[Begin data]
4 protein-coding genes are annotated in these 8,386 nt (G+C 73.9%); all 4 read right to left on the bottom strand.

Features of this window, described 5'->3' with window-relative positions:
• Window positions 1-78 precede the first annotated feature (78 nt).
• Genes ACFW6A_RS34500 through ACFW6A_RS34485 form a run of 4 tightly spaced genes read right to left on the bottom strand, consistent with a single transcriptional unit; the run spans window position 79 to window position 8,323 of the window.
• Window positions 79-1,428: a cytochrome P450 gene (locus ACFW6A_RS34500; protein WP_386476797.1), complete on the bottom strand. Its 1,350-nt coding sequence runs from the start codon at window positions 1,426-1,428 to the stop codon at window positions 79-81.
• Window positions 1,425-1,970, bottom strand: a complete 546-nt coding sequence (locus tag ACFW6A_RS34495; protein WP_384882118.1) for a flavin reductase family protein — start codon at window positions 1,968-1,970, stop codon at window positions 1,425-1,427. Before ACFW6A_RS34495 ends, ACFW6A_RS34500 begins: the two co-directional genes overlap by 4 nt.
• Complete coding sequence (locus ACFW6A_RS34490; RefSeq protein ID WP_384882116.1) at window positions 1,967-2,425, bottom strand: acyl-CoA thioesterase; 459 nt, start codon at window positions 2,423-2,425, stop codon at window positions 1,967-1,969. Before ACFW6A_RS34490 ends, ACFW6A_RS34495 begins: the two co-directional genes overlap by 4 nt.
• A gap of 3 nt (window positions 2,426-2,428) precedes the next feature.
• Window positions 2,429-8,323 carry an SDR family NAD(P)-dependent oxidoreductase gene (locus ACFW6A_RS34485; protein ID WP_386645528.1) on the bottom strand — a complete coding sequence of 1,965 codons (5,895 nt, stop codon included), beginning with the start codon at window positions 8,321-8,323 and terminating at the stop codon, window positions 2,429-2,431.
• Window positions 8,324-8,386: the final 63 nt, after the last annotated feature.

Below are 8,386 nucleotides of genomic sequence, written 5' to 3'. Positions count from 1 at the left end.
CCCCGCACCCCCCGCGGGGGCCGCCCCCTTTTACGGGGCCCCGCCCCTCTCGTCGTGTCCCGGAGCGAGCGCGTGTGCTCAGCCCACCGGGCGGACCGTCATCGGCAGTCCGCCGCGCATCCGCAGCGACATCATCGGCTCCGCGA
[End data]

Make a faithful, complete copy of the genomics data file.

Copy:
4 protein-coding genes are annotated in these 8,386 nt (G+C 73.9%); all 4 read right to left on the bottom strand.

Features of this window, described 5'->3' with window-relative positions:
• Window positions 1-78 precede the first annotated feature (78 nt).
• Genes ACFW6A_RS34500 through ACFW6A_RS34485 form a run of 4 tightly spaced genes read right to left on the bottom strand, consistent with a single transcriptional unit; the run spans window position 79 to window position 8,323 of the window.
• Window positions 79-1,428: a cytochrome P450 gene (locus ACFW6A_RS34500; protein WP_386476797.1), complete on the bottom strand. Its 1,350-nt coding sequence runs from the start codon at window positions 1,426-1,428 to the stop codon at window positions 79-81.
• Window positions 1,425-1,970, bottom strand: a complete 546-nt coding sequence (locus tag ACFW6A_RS34495; protein WP_384882118.1) for a flavin reductase family protein — start codon at window positions 1,968-1,970, stop codon at window positions 1,425-1,427. Before ACFW6A_RS34495 ends, ACFW6A_RS34500 begins: the two co-directional genes overlap by 4 nt.
• Complete coding sequence (locus ACFW6A_RS34490; RefSeq protein ID WP_384882116.1) at window positions 1,967-2,425, bottom strand: acyl-CoA thioesterase; 459 nt, start codon at window positions 2,423-2,425, stop codon at window positions 1,967-1,969. Before ACFW6A_RS34490 ends, ACFW6A_RS34495 begins: the two co-directional genes overlap by 4 nt.
• A gap of 3 nt (window positions 2,426-2,428) precedes the next feature.
• Window positions 2,429-8,323 carry an SDR family NAD(P)-dependent oxidoreductase gene (locus ACFW6A_RS34485; protein ID WP_386645528.1) on the bottom strand — a complete coding sequence of 1,965 codons (5,895 nt, stop codon included), beginning with the start codon at window positions 8,321-8,323 and terminating at the stop codon, window positions 2,429-2,431.
• Window positions 8,324-8,386: the final 63 nt, after the last annotated feature.

Below are 8,386 nucleotides of genomic sequence, written 5' to 3'. Positions count from 1 at the left end.
CCCCGCACCCCCCGCGGGGGCCGCCCCCTTTTACGGGGCCCCGCCCCTCTCGTCGTGTCCCGGAGCGAGCGCGTGTGCTCAGCCCACCGGGCGGACCGTCATCGGCAGTCCGCCGCGCATCCGCAGCGACATCATCGGCTCCGCGA